How To “Get” Minimalist Movies

Something which really angers me (as I’ve spoken of before) is people who are unable to understand a movie, and thus label it bad or poorly made. I’ve written in length about the over-usage of the word ‘pretentious’ as a go-to word for critics and writers who don’t understand a film.

I’ve tried to think of the term that best describes the type of movies I feel are unfairly labelled such things, and I’ve decided the best word is ‘minimalist.’ Minimalist art has existed for decades, employing the motto less is more to make its point. Thus in film, there are some directors who believe strongly that less is more, and that to make a movie you don’t need to have a big budget, big ideas, or a big cast.

The perfect movie to illustrate my point is one that I’m rewatching tonight, just after I finish writing this: Gus van Sant’s Gerry. It is the first of three films in van Sant’s “Death” trilogy; all three films employ small casts and very small plotlines to make their point, but none do it more eloquently, beautifully, or effectively as Gerry.

Heavily booed by critics and audiences as unfathomably boring, Gerry is the story of two men (Casey Affleck and Matt Damon) who go hiking in Death Valley and get lost. That’s it. That’s the whole plot. The film lasts one hundred minutes and there are precisely one hundred takes, with an average shot length of 60 seconds. While there are a few quick cuts in the film, most of the takes are incredibly long, but I didn’t find any of them “excruciatingly” long or too long; I thought the film was perfect. I initially approached it with caution, as I’d heard nothing but bad things, but I was surprised how much I genuinely loved it.

The film’s follow-ups, Elephant and Last Days, contain slightly more activity, but do a poor job of capturing the sweet silence of Gerry.

So What Makes a Film ‘Minimalist’?

 Minimalist movies can be defined as movies where very little happens, and the director is more focused on cinematography and visual skills rather than plot details or dialogue. Simple as that.

Minimalist movies are often referred to as avant-garde movies, which is often true but can sometimes be a misconception. Avant-garde movies are similar, but not exactly the same. Minimalist films are allowed to have plot and character development, but avant-garde is generally more experimental stuff like Andy Warhol’s Empire or Michael Snow’s Wavelength.

Another annoying colloquial term that gets thrown around in connection with this sort of film is “arthouse.” Let me get one thing clear: arthouse is a stupid, offensive term. Arthouse is used to encompass various subgenres of film as one genre, which I find incredibly ignorant. It’s like putting Mexicans, Argentinians, Brazilians and Peruvians together and saying they’re all one people. They’re not. There are differences.

Aren’t Movies Supposed to be Enjoyable? I Find Minimalist Cinema Boring!

 That’s fine. Some people are bound to find it boring. And in this day and age of swift action, Michael Bay movies and continuously bad, overly budgeted James Cameron timewasters, people are becoming more adjusted to having something easy to swallow and simple to follow.

What happened to the time where movies actually made people think? When people left the cinema and couldn’t get a film out of their head for days, not necessarily wholly because it was good, but because it raised questions and made them contemplate the meaning of the visual images?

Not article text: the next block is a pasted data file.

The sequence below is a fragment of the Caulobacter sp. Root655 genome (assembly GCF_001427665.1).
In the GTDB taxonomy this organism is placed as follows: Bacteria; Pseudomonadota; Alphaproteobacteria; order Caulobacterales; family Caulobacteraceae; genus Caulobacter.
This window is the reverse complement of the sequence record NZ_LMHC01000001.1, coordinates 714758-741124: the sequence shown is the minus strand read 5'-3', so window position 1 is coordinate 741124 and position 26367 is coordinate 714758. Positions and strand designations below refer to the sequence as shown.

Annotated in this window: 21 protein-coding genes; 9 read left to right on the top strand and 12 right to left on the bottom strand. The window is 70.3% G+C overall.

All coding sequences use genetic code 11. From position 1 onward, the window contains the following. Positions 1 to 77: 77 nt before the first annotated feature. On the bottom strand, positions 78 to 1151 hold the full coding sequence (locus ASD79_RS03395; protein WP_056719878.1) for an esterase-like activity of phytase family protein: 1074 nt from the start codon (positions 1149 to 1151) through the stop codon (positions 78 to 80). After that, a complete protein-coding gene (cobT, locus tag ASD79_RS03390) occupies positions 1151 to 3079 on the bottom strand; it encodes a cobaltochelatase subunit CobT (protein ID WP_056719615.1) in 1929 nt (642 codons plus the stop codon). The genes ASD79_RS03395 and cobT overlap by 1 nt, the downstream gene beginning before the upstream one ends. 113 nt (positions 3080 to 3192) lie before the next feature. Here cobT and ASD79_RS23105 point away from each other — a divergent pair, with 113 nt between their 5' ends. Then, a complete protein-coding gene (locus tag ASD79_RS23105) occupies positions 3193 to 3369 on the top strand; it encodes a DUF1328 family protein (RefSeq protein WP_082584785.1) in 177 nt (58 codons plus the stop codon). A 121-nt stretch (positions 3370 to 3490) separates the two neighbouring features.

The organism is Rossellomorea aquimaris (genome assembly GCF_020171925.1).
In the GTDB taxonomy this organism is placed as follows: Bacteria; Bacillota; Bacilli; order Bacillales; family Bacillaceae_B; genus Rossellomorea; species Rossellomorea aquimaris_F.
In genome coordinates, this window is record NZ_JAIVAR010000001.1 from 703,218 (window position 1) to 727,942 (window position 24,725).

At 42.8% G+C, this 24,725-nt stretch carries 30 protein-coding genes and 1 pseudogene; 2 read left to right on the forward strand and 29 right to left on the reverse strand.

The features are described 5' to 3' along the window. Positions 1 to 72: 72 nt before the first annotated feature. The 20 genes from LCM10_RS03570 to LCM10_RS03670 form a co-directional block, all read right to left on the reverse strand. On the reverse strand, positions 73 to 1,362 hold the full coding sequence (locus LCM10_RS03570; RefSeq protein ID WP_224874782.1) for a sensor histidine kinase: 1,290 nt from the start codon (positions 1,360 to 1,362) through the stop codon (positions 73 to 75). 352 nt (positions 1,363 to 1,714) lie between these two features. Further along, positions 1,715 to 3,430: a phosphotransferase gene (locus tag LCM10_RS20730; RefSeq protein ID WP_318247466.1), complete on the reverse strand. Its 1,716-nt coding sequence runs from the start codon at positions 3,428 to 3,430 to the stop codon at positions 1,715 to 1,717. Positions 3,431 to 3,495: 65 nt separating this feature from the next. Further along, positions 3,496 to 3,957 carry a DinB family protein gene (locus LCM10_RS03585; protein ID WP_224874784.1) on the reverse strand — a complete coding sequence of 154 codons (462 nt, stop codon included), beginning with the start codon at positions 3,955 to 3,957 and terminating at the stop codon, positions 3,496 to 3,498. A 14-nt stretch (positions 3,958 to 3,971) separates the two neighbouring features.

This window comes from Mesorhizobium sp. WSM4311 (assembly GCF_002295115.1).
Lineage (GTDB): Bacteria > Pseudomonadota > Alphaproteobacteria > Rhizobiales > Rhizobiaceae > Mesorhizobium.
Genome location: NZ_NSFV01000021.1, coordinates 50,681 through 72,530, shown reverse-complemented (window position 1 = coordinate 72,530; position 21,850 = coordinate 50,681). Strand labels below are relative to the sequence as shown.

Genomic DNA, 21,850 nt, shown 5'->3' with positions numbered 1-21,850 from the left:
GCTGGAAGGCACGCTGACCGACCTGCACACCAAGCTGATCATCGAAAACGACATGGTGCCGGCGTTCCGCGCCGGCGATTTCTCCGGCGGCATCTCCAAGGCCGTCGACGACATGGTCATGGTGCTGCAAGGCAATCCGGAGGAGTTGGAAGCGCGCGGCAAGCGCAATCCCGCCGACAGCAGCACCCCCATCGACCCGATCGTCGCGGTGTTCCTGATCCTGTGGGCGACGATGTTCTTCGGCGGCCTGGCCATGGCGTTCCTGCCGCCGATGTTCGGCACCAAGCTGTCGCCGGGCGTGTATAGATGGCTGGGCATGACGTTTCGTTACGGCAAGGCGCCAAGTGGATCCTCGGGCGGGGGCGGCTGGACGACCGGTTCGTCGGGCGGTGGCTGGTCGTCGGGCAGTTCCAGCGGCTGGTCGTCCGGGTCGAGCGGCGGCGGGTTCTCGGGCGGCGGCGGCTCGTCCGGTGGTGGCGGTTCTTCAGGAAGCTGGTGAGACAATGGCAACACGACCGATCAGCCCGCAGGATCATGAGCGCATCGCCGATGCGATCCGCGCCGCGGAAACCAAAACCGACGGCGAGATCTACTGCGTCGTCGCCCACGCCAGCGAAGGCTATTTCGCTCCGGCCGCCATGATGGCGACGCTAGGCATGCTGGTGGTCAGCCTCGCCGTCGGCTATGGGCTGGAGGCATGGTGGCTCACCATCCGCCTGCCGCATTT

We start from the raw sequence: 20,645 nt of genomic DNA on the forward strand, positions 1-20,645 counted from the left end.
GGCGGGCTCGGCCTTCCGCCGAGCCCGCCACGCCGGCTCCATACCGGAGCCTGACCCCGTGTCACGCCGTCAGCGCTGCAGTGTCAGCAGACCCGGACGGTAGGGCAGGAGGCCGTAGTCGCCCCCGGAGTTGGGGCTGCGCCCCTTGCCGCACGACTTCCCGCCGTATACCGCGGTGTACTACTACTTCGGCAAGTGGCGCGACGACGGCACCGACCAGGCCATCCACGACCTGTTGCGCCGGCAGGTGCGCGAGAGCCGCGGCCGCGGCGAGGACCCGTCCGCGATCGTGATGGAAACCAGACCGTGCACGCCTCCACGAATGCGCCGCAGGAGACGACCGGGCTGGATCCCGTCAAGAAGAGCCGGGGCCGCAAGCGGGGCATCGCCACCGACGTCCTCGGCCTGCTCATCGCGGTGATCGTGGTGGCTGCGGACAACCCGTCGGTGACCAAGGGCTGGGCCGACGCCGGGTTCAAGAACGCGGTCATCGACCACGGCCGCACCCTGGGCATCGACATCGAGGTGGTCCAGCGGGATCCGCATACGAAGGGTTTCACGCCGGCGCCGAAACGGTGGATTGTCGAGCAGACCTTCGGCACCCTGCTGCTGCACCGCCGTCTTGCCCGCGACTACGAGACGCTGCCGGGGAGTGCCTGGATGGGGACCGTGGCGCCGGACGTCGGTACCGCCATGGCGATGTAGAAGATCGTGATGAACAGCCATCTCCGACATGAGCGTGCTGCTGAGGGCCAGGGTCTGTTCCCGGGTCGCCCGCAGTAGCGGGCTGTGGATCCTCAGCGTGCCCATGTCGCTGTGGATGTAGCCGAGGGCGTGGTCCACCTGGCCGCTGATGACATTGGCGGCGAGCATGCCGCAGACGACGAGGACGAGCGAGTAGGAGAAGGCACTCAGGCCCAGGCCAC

Movies are supposed to be art, and art is supposed to be thought-provoking. What’s thought-provoking or artistic about a tracking shot of Rosie Huntington-Whiteley’s ass for longer than necessary?

I absolutely love going into a movie where sense is completely abandoned, but not for action. If sense is going to be abandoned, it needs to be replaced by something decent. Hot chicks and exploding transformers are not what I paid for. Take for example the films of Luis Buñuel, with particular emphasis on The Discreet Charm of the Bourgeoisie; that film made no sense; it abandoned sense entirely, but it was for a noble cause: to point out the flaws of the middle-class and to laugh at them, which at the time Buñuel relished in doing.

Michael Bay abandons plot and reason for nothing but senseless action, and there is nothing noble about that. He wastes our time and he completely devalues cinema, ruining the idea of the great contemporary summer blockbuster by completely nullifying and rejecting any intelligence he thinks his audience might possess.

If you go into a film that’s in a minimalist or avant-garde style, but you’re not used to that sort of thing, then be prepared. Don’t go expecting a twist-ridden plot, just go, look and the images, and consider their meaning. That’s all you have to do. And the great thing is… every single person interprets the images differently, based on their own opinions and experiences with cinema and the themes that are being evoked on screen. It’s absolutely magical to go into a minimalist film, look at the images, hear the sound and just interpret it your own way; not the way you think it’s meant to be interpreted, but just the way you see it, the way it makes you feel. Everyone’s different, so everyone gets something different out of it. Take for example the proverb about five blind men who walk up to an elephant and each of them have a different interpretation of what they think the creature is. It can be exactly the same with movies, which is what makes writing reviews and sharing opinions so unique and special, because everyone sees things differently and there is always room for debate.

Probably the best example of a film where everyone’s interpretations are different is David Lynch’s Inland Empire. This is a film which disregards general plot sense and chooses to adopt a unique, non-linear approach at storytelling, interweaving various seemingly unrelated scenes and sequences and allowing the audience to make connections and interpret them their way. Lynch never tells anyone what he thinks his films mean; he leaves it up to the viewers, and prefers each one of them to see things a different way.

So don’t be afraid to try something minimalist, if you’re new to that sort of thing. Even if you find a film boring in terms of plot, just look deeper into the meaning of the images and bring from that collection of colour and light your own thoughts and opinions. It’s a wonderful, wonderful moment to be sitting watching a film, mulling it over, and to be having that switch in your head finally click into place.


Posted on September 28, 2011, in Movies and tagged , , , , , , , , . Bookmark the permalink. 17 Comments.